Ignoring the Pitches: No Cost, No Obligation

By Martha M. Hamilton
Sunday, September 9, 2007

Got some money? Have I got a deal for you!

And I'm not the only one. Hundreds of thousands of offers -- many way too good to be true -- are crawling through our mail slots and into our e-mail, cellphones and BlackBerrys.

Last week's hearings by the Senate Special Committee on Aging and tomorrow's Seniors Summit hosted by the Securities and Exchange Commission are focusing the spotlight on scams that take advantage of older investors.

Scammers don't discriminate by age. They target anyone with money, from the young and vulnerable to the retired and anxious. According to a new national survey by the Financial Industry Regulatory Authority (FINRA), 67 percent of investors are worried about being defrauded. And everyone should be.

But a wave of baby boomers are headed into retirement now and in the years ahead with an estimated $16 trillion in savings. So, operating on the Willie Sutton principle, con artists and unethical financial professionals are focusing on older investors "because that's where the money is."

"Obviously, if you're looking for a plum target, you want to look at somebody at the state of life where their asset level is the highest, and usually that's right when you retire or right before," said Elisse B. Walter, senior executive vice president of FINRA (a combination of NASD and the enforcement branch of the New York Stock Exchange).

If you have any doubt that the unscrupulous have picked up on this fact, consider these figures from the North American Securities Administrators Association. According to Joe Borg, NASAA president and Alabama security administrator, a 2005 survey found that 28 percent of complaints of fraud came from investors 50 and older. But in a survey to be released this week, that percentage is 44 percent.

A substantial number of the complaints involved equity-indexed annuities, which Borg says are a lousy investment for many people. (I'll write about them and how they are different from other types of annuities in a future column.) State and federal regulators hope to educate investors not just about con artists' tactics but also about ways to cut them off before they make their pitches.

Younger investors tend to throw away mail and hang up on unsolicited calls, so fraud artists reach out to them through voice mail, text messages and the Internet. But retirement-age investors, especially those who live in affluent Zip codes, find themselves courted with invitation after invitation both by mail and phone. Free lunches. Free dinners. Free investment seminars with famous people. And "no pressure, no cost, no obligation." All these generous souls want to do is give you a little investor education.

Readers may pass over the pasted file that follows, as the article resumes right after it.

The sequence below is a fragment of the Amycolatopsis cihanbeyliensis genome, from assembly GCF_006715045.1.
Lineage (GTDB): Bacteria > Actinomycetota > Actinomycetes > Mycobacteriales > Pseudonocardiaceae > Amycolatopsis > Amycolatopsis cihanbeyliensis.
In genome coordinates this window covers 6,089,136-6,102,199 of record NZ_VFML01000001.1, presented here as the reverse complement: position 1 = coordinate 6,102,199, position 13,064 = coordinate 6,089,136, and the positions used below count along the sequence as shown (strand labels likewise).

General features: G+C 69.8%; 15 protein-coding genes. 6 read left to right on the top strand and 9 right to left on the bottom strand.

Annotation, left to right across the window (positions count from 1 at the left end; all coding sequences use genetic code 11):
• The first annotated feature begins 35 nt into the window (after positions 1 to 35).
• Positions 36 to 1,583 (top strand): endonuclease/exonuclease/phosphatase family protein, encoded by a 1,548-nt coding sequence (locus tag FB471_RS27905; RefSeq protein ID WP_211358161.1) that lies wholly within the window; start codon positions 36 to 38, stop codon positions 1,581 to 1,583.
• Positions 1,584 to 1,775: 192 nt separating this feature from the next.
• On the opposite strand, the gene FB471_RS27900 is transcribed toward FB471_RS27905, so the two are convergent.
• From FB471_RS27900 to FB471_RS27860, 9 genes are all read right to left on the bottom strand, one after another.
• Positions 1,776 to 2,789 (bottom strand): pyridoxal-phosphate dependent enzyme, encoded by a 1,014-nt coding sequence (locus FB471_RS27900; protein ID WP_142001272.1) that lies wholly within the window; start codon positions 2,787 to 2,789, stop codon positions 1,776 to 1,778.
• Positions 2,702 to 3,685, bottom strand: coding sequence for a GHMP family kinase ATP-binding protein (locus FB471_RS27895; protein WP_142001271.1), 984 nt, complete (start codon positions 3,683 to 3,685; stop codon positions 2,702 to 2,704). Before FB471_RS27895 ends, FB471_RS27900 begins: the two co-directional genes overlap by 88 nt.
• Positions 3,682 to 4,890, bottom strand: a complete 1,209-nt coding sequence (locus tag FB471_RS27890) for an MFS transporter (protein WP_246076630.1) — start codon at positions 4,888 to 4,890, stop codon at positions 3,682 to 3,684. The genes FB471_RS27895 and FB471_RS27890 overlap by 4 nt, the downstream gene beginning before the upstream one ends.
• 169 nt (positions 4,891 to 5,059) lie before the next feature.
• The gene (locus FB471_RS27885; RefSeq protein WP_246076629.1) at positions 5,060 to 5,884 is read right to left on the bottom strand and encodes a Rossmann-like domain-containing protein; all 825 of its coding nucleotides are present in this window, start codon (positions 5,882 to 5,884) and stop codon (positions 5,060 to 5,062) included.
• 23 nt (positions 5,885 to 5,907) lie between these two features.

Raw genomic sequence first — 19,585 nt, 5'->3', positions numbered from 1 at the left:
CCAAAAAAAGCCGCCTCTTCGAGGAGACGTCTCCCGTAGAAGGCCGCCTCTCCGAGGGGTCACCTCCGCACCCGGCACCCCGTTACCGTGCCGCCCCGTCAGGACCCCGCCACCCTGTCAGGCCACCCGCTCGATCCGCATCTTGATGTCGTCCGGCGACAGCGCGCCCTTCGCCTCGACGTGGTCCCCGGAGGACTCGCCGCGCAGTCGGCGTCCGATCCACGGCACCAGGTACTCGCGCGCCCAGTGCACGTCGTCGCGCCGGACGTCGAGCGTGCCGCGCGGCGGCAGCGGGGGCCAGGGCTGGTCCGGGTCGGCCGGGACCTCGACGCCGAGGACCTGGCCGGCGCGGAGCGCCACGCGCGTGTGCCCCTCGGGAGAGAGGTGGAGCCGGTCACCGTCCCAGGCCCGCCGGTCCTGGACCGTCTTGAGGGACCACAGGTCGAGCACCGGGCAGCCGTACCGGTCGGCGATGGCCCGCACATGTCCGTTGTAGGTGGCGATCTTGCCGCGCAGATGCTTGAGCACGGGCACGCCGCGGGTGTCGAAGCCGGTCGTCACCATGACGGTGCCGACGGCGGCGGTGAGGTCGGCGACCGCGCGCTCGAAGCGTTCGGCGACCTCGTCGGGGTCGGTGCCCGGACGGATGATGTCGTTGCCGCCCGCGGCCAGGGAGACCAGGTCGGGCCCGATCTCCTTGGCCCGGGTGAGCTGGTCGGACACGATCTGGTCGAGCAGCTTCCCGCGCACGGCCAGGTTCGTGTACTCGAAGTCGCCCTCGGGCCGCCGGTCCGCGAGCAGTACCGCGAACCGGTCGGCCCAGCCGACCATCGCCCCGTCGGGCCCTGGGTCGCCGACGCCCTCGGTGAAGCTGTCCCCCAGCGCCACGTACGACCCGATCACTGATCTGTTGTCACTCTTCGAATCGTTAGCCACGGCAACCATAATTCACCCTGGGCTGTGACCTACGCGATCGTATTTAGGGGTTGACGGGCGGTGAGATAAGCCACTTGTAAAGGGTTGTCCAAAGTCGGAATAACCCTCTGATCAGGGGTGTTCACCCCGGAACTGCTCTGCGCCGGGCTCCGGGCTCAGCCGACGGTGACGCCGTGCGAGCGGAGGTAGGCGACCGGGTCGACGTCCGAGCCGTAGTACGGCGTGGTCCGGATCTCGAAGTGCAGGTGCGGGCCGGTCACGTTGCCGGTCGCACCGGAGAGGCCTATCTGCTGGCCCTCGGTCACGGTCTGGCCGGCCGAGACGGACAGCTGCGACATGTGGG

The North American Securities Administrators Association says scammers will try to impress you by attaching the word "senior" to their title; after all, that would suggest that they are highly trained to deal with financial issues facing retirees.

For instance, a "certified senior adviser" representing Investors Capital told a Massachusetts seminar that his title meant he was specifically trained to manage and solve financial problems facing seniors. What he didn't tell them was that the training for certified senior advisers was a three-day course or a home course, followed by a multiple-choice exam, according to a complaint filed by Massachusetts. The state later charged the firm with misleading investors, especially seniors, into buying equity-indexed annuities.

The best way to protect yourself from a con artist is to hang up the phone or not respond to a mailed or e-mailed pitch from someone you don't know. But just giving that advice isn't enough, said FINRA's Walter. Sometimes investors, especially older investors who feel compelled to be more polite, may need help developing techniques. If you're not naturally surly, sullen and cranky, practice saying, "I'm not interested," she recommended. Or say: "I never make a financial decision without first speaking to . . ." and fill in the blank. Or tell them you'll call them back.

Even better, if you're not already on it, get on the national "do not call" list ( http://www.donotcall.gov) and save yourself the phone-call angst.

As for the mail and the e-mail, throw it away or delete it, or to reduce the number of unsolicited offers in your actual mailbox, go to http://www.dmaconsumers.org/cgi/offmailing.

© 2007 The Washington Post Company